All of this we have to dispose of somehow. Anything that can’t be composted goes into a big pit a little distance from the house and is burnt. It's been a thorn in my environmental conscience for a long time, but it’s the best we can do, unless we shove those stinky plastic sacks into the back of the car and drive them, using precious fuel, to the dump near our local town and let them fill up their big pit with our rubbish.
Recycling has also been a problem. I refuse point blank to chuck glass into the rubbish pit and the same with tins. But our local town doesn’t have any of those handy bottle banks that are so liberally strewn round Europe and to make recycling worth doing is has to be in a place you are going to anyway on a regular basis. A special journey pretty much cancels out the ecological virtue of all your efforts.
So I was really overjoyed to discover, when I googled local recycling facilities for the nth time, that our local dump actually does have a recycling facility. I rang them up and spoke to an efficient young man who explained exactly which plastic they do and don’t recycle and gave me directions to the dump.
For the next two weeks I diligently separated out the plastic 1s and 2s (good to recycle) from the 5s (all our yoghurt pots, not good, but being reused to plant cuttings) until I had a large sack full of plastic, two bags of tins and a bag of cardboard. I skimmed the surface of our bottle mountain at the back of the garage and filled two boxes with dusty bottles and then drove off to town my halo glowing just a little (low energy bulb of course).
This is recycling African country style. I was given a friendly wave at the weigh bridge and directed over to the recycling depot: a large open fronted shed, with a fork lift truck busy tidying up, by shoving a mountain of recyclable material further into the depths of the shed. The driver climbed down to help me unload. My carefully sorted bags seemed faintly ridiculous in the face of the mountain, but he carried each one over to a lady who was in charge of a conveyor belt. Along the conveyor belt sat a string of other ladies. Bags were emptied onto one end and sorted as it went along. My bottles were dumped straight on, the other bags added to the enormous heap beside and around it. The system obviously works as there were enormous bales of sorted plastic and crushed cans stacked outside.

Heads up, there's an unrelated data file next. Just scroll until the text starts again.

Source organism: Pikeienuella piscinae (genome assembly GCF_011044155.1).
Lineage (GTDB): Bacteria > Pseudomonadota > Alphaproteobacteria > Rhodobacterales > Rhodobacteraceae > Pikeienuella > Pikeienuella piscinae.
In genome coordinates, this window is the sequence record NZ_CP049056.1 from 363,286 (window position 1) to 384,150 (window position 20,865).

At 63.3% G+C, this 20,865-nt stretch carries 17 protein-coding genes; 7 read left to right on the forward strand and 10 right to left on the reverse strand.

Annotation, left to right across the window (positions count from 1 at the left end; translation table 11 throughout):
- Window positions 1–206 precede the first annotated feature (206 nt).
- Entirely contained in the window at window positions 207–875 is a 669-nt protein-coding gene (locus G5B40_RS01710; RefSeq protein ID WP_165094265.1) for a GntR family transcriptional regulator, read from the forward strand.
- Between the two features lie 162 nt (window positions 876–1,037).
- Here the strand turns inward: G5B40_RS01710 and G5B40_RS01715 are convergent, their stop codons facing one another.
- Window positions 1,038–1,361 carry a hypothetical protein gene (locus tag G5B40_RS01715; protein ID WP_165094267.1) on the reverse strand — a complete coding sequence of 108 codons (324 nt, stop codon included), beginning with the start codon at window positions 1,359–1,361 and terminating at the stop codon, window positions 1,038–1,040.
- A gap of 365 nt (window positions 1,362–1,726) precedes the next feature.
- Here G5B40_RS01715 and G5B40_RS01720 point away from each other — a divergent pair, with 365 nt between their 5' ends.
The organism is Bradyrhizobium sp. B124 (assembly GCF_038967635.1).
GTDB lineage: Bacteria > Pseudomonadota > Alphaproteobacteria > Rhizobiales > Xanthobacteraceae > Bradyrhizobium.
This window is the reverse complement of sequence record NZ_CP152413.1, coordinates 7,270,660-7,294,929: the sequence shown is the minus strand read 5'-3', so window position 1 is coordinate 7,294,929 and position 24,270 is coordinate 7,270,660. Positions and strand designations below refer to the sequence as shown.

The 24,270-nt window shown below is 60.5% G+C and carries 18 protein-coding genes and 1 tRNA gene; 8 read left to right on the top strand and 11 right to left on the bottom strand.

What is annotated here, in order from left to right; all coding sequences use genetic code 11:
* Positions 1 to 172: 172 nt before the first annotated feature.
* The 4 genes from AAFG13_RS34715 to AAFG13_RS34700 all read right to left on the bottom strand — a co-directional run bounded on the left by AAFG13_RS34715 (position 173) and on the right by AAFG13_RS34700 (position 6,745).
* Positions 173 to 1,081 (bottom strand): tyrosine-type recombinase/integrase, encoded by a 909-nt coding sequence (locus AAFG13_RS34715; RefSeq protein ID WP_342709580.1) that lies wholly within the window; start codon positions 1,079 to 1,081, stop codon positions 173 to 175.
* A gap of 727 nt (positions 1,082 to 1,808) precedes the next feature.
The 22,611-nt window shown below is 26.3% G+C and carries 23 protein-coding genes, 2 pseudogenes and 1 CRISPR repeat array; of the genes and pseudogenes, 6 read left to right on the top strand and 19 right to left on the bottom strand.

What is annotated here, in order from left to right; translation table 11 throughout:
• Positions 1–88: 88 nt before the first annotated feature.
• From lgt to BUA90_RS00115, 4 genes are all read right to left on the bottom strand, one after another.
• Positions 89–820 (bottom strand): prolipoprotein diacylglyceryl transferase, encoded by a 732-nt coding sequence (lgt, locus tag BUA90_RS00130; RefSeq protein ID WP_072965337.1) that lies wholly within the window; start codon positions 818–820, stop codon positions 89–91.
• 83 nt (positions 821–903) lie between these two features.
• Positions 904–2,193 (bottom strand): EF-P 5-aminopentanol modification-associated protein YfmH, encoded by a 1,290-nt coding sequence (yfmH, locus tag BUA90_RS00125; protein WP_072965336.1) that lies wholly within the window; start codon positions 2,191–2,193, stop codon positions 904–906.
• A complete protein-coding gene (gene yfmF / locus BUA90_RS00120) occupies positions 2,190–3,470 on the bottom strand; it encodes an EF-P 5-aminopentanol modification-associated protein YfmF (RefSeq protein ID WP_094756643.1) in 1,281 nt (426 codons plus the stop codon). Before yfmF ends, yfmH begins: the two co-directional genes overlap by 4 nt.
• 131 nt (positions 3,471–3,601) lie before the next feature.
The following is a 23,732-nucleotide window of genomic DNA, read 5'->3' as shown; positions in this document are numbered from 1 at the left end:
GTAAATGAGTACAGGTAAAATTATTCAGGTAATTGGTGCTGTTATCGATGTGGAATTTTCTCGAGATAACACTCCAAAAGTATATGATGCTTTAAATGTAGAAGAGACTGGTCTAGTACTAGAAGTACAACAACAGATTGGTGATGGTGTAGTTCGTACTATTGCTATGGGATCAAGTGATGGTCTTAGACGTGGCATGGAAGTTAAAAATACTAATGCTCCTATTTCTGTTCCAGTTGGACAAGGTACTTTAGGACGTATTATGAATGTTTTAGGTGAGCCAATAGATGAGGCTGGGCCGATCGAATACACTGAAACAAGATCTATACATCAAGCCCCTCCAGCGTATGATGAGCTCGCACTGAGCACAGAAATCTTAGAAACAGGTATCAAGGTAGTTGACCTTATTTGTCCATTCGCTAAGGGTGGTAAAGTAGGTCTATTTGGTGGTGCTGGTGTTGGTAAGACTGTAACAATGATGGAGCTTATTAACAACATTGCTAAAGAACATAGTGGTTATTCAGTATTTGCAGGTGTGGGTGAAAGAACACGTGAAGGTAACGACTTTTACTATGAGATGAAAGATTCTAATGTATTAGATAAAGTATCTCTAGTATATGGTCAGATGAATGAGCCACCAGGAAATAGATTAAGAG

After my first visit I came away feeling good about it. Not only was my rubbish being recycled instead of polluting the air we breathe and the earth we live on, but at least 10 women were being employed and earning a wage sorting it. A subsequent visit today in the heat, with flies busy showing that not everyone washes out their recyclables, and an ever present mountain of mixed plastic tins and cardboard that never seems to get any smaller, made me think that it must be an extremely dispiriting job to do and perhaps nice tidy bottle banks would be a step forward, but then who would feed their families... an ever present African dilemma.
One side-effect of the recycling drive is that we have far less rubbish in our main kitchen bin. This was great in cool weather, but our summer has now hotted up. First thing in the morning last week my husband called me through to the kitchen in a doom-laden voice. Silently he pointed to the floor around the bin. Without my glasses on I could just distinguish some white specks liberally strewn around.
"Has somebody spilt the rice?" I ventured.
And then even without my glasses I could see the grains were moving, making a break for freedom from the confines of our nicely stewed bin. Maggots… It was left to my husband to vacuum them up.
Labels: Living in South Africa